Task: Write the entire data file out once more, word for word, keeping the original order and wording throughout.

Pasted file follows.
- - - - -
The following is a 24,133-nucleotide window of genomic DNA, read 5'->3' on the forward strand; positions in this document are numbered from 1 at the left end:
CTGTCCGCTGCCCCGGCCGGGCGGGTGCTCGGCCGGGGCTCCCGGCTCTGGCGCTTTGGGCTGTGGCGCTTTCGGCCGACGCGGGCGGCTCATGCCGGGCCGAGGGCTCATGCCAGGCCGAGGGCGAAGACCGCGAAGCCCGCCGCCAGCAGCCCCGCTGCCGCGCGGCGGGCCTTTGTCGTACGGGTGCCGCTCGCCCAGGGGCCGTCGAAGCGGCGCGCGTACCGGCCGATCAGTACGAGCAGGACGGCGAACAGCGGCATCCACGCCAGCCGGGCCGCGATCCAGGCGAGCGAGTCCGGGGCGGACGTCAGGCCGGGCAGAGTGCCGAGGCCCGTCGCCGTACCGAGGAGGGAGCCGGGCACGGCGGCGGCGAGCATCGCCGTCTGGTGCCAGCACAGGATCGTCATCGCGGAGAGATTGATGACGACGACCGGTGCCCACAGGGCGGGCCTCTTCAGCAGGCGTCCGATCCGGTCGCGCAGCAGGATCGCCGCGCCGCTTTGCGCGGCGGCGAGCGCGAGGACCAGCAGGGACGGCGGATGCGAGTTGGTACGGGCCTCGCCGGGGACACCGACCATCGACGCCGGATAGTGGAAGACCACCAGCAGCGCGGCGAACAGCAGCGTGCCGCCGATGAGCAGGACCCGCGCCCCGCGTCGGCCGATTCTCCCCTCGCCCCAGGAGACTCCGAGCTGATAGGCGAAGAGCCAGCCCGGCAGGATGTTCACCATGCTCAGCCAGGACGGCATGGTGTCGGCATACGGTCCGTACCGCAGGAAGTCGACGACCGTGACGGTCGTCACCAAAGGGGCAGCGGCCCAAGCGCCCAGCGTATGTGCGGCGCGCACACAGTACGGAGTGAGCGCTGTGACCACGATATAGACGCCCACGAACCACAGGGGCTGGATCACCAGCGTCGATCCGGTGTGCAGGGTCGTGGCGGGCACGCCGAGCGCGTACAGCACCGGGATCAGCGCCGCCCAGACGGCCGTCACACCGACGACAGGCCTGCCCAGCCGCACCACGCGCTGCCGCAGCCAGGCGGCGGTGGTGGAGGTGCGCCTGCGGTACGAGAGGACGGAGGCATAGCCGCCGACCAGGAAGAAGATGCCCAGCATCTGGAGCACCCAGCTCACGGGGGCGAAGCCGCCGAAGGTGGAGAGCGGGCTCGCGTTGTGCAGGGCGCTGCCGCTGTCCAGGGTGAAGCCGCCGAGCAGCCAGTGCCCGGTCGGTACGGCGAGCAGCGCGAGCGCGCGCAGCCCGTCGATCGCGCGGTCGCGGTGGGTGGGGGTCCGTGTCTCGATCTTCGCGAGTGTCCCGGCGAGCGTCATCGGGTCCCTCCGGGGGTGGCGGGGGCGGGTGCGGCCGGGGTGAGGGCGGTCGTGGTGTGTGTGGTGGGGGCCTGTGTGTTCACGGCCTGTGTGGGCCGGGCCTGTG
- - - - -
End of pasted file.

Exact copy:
The following is a 24,133-nucleotide window of genomic DNA, read 5'->3' on the forward strand; positions in this document are numbered from 1 at the left end:
CTGTCCGCTGCCCCGGCCGGGCGGGTGCTCGGCCGGGGCTCCCGGCTCTGGCGCTTTGGGCTGTGGCGCTTTCGGCCGACGCGGGCGGCTCATGCCGGGCCGAGGGCTCATGCCAGGCCGAGGGCGAAGACCGCGAAGCCCGCCGCCAGCAGCCCCGCTGCCGCGCGGCGGGCCTTTGTCGTACGGGTGCCGCTCGCCCAGGGGCCGTCGAAGCGGCGCGCGTACCGGCCGATCAGTACGAGCAGGACGGCGAACAGCGGCATCCACGCCAGCCGGGCCGCGATCCAGGCGAGCGAGTCCGGGGCGGACGTCAGGCCGGGCAGAGTGCCGAGGCCCGTCGCCGTACCGAGGAGGGAGCCGGGCACGGCGGCGGCGAGCATCGCCGTCTGGTGCCAGCACAGGATCGTCATCGCGGAGAGATTGATGACGACGACCGGTGCCCACAGGGCGGGCCTCTTCAGCAGGCGTCCGATCCGGTCGCGCAGCAGGATCGCCGCGCCGCTTTGCGCGGCGGCGAGCGCGAGGACCAGCAGGGACGGCGGATGCGAGTTGGTACGGGCCTCGCCGGGGACACCGACCATCGACGCCGGATAGTGGAAGACCACCAGCAGCGCGGCGAACAGCAGCGTGCCGCCGATGAGCAGGACCCGCGCCCCGCGTCGGCCGATTCTCCCCTCGCCCCAGGAGACTCCGAGCTGATAGGCGAAGAGCCAGCCCGGCAGGATGTTCACCATGCTCAGCCAGGACGGCATGGTGTCGGCATACGGTCCGTACCGCAGGAAGTCGACGACCGTGACGGTCGTCACCAAAGGGGCAGCGGCCCAAGCGCCCAGCGTATGTGCGGCGCGCACACAGTACGGAGTGAGCGCTGTGACCACGATATAGACGCCCACGAACCACAGGGGCTGGATCACCAGCGTCGATCCGGTGTGCAGGGTCGTGGCGGGCACGCCGAGCGCGTACAGCACCGGGATCAGCGCCGCCCAGACGGCCGTCACACCGACGACAGGCCTGCCCAGCCGCACCACGCGCTGCCGCAGCCAGGCGGCGGTGGTGGAGGTGCGCCTGCGGTACGAGAGGACGGAGGCATAGCCGCCGACCAGGAAGAAGATGCCCAGCATCTGGAGCACCCAGCTCACGGGGGCGAAGCCGCCGAAGGTGGAGAGCGGGCTCGCGTTGTGCAGGGCGCTGCCGCTGTCCAGGGTGAAGCCGCCGAGCAGCCAGTGCCCGGTCGGTACGGCGAGCAGCGCGAGCGCGCGCAGCCCGTCGATCGCGCGGTCGCGGTGGGTGGGGGTCCGTGTCTCGATCTTCGCGAGTGTCCCGGCGAGCGTCATCGGGTCCCTCCGGGGGTGGCGGGGGCGGGTGCGGCCGGGGTGAGGGCGGTCGTGGTGTGTGTGGTGGGGGCCTGTGTGTTCACGGCCTGTGTGGGCCGGGCCTGTG